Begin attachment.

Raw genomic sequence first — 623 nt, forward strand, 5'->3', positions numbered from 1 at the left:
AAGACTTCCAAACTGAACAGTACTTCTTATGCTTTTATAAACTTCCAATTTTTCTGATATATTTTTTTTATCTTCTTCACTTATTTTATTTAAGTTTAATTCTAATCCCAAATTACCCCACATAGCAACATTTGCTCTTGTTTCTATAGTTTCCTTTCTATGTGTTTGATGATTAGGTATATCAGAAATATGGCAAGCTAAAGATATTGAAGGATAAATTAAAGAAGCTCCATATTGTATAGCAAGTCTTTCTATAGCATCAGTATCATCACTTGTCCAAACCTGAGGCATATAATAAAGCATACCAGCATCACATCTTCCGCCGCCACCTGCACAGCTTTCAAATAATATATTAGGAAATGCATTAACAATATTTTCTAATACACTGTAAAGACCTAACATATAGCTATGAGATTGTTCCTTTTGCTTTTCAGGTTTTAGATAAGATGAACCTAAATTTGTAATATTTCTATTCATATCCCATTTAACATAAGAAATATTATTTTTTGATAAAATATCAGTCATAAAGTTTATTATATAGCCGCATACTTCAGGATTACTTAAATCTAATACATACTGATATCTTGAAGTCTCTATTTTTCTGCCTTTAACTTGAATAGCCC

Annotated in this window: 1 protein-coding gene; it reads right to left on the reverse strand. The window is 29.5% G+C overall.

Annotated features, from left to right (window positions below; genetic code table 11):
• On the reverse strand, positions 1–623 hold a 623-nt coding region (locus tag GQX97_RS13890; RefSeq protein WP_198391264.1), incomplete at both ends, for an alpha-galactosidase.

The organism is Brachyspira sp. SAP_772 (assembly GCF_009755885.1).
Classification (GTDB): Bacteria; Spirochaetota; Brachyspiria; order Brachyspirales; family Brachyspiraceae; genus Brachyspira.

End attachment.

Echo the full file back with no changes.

Raw genomic sequence first — 623 nt, forward strand, 5'->3', positions numbered from 1 at the left:
AAGACTTCCAAACTGAACAGTACTTCTTATGCTTTTATAAACTTCCAATTTTTCTGATATATTTTTTTTATCTTCTTCACTTATTTTATTTAAGTTTAATTCTAATCCCAAATTACCCCACATAGCAACATTTGCTCTTGTTTCTATAGTTTCCTTTCTATGTGTTTGATGATTAGGTATATCAGAAATATGGCAAGCTAAAGATATTGAAGGATAAATTAAAGAAGCTCCATATTGTATAGCAAGTCTTTCTATAGCATCAGTATCATCACTTGTCCAAACCTGAGGCATATAATAAAGCATACCAGCATCACATCTTCCGCCGCCACCTGCACAGCTTTCAAATAATATATTAGGAAATGCATTAACAATATTTTCTAATACACTGTAAAGACCTAACATATAGCTATGAGATTGTTCCTTTTGCTTTTCAGGTTTTAGATAAGATGAACCTAAATTTGTAATATTTCTATTCATATCCCATTTAACATAAGAAATATTATTTTTTGATAAAATATCAGTCATAAAGTTTATTATATAGCCGCATACTTCAGGATTACTTAAATCTAATACATACTGATATCTTGAAGTCTCTATTTTTCTGCCTTTAACTTGAATAGCCC

Annotated in this window: 1 protein-coding gene; it reads right to left on the reverse strand. The window is 29.5% G+C overall.

Annotated features, from left to right (window positions below; genetic code table 11):
• On the reverse strand, positions 1–623 hold a 623-nt coding region (locus tag GQX97_RS13890; RefSeq protein WP_198391264.1), incomplete at both ends, for an alpha-galactosidase.

The organism is Brachyspira sp. SAP_772 (assembly GCF_009755885.1).
Classification (GTDB): Bacteria; Spirochaetota; Brachyspiria; order Brachyspirales; family Brachyspiraceae; genus Brachyspira.